The Surfer’s Journal is proudly reader-supported since 1992. We rely on membership rather than advertising to remain commercially quiet. Become a member below and gain access to every article ever published along with many other TSJ member-only benefits.
Tricking the eye with its apparently nature-defying curvature, the asymmetrical surfboard comes down to the pursuit of ultimate balance.
By Stuart Nettle
Light / Dark
“Symmetry is what we see at a glance; based on the fact that there is no reason for any difference.” [Blaise Pascal]
Until last year I’d never had a reason to ride an asymmetric surfboard. I could turn with equal proficiency off my toe side and heel side, and riding backside was as enjoyable as riding with my face to the wave. It didn’t feel like my approach had a shortfall that required an amendment. There was no reason to try anything different. My surfing felt balanced.
Yet I ordered an asymmetric board anyway, my first. The desire was borne out of sheer curiosity, which is a powerful force for someone who’s surfed for more than 35 years and who has tried just about every design that’s been named. Instantly I recognized it as a magic board, a concept that I’d long since relegated to grommet-hood, and was now forced to revisit. After six months of heavy use I proclaimed it the best board I’d ever ridden. So when it was destroyed I had another one shaped with minor adjustments. Amazingly it went even better.
These excursions into asymmetry have caused me many hours of lost sleep. Images come to me late at night—the sight of water flowing over fiberglass, the myriad shapes a human body can make, how those shapes control the boards we stand on. It’s an excitement that’s intoxicating, a veritable narcotic for a surfer on the cemetery side of 40, who knows his best days of surfing are behind him.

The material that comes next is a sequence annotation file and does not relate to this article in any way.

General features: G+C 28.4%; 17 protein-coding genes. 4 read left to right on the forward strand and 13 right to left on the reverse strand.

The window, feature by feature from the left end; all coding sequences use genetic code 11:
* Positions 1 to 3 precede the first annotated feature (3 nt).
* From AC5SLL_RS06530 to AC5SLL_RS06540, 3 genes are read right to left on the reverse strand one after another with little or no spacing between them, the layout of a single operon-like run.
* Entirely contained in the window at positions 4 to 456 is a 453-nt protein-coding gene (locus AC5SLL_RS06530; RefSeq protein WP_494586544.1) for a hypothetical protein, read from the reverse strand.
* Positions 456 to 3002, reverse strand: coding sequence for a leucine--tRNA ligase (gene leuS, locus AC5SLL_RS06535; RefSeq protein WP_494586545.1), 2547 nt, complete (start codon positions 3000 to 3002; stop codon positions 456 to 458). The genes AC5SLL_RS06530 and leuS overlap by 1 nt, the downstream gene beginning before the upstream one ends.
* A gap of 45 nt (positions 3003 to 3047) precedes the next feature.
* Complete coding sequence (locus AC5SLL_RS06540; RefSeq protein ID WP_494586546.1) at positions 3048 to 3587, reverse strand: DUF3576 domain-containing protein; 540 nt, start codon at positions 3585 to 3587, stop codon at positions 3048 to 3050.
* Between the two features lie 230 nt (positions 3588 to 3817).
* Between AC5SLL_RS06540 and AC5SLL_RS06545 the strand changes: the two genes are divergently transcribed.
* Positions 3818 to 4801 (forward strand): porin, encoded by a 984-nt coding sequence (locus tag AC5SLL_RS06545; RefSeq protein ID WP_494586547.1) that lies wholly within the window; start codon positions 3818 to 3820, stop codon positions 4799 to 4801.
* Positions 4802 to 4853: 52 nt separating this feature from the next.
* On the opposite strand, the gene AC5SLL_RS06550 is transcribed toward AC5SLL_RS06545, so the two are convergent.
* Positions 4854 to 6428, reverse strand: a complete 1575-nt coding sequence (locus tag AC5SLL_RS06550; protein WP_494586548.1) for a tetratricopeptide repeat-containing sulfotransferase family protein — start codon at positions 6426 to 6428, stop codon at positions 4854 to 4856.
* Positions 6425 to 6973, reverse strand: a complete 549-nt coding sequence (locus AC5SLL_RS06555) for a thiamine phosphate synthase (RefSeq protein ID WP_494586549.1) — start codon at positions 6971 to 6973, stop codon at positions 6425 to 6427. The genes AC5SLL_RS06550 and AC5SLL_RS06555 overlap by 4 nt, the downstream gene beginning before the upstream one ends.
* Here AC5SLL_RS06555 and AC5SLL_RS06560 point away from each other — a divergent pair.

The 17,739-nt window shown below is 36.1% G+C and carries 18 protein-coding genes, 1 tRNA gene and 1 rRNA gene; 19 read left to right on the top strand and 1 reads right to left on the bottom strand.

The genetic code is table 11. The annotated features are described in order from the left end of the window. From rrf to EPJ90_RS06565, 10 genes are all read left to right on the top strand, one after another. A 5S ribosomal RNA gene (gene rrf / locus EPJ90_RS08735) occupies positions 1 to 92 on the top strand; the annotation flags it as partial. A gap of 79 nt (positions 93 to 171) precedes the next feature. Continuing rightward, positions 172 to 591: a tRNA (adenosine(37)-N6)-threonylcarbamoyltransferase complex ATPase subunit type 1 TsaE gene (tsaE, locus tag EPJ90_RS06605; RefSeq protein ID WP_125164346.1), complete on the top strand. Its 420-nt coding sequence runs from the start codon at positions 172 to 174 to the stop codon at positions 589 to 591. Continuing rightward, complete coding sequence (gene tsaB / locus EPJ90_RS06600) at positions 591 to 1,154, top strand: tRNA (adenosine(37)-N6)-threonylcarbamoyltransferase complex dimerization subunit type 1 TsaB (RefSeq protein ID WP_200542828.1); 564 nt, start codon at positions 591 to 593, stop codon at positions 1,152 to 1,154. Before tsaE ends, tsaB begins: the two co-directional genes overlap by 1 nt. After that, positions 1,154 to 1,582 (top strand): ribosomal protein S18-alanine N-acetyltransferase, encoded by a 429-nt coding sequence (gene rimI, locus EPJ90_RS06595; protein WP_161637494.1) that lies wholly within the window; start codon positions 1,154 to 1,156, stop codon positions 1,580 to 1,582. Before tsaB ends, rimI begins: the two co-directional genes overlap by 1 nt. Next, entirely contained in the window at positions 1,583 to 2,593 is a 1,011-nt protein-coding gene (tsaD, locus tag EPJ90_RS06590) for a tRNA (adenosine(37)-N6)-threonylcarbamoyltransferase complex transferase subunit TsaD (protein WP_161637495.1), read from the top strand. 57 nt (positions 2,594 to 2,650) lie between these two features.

Through the fervor, a thought occasionally arises: “If only I tried this when I was 20.”
“Don’t confuse symmetry with balance.”
The beginning of any conversation about asymmetrical surfboards starts with the human body. We have bilateral symmetry, meaning just one axis of symmetry. It runs directly down our form from our head to our crotch and separates us into left and right sides. A typical surfboard also has bilateral symmetry. The lone axis runs down the stringer.
The trouble begins when the axes—those of the body and the board—don’t align. The usual riding stance puts them at 90 degrees to each other, which can create an imbalance. It takes completely different body mechanics to perform a heel-side turn as it does a toe-side turn. There are many ways to demonstrate this difference but an instructive one is to assume your normal riding stance on flat ground, then rise onto your toes—an easy transition to make. Then try to take the same riding stance but roll onto the heels of your foot. If you’re put together the same as I am, you’ll discover it’s a decidedly more-awkward movement.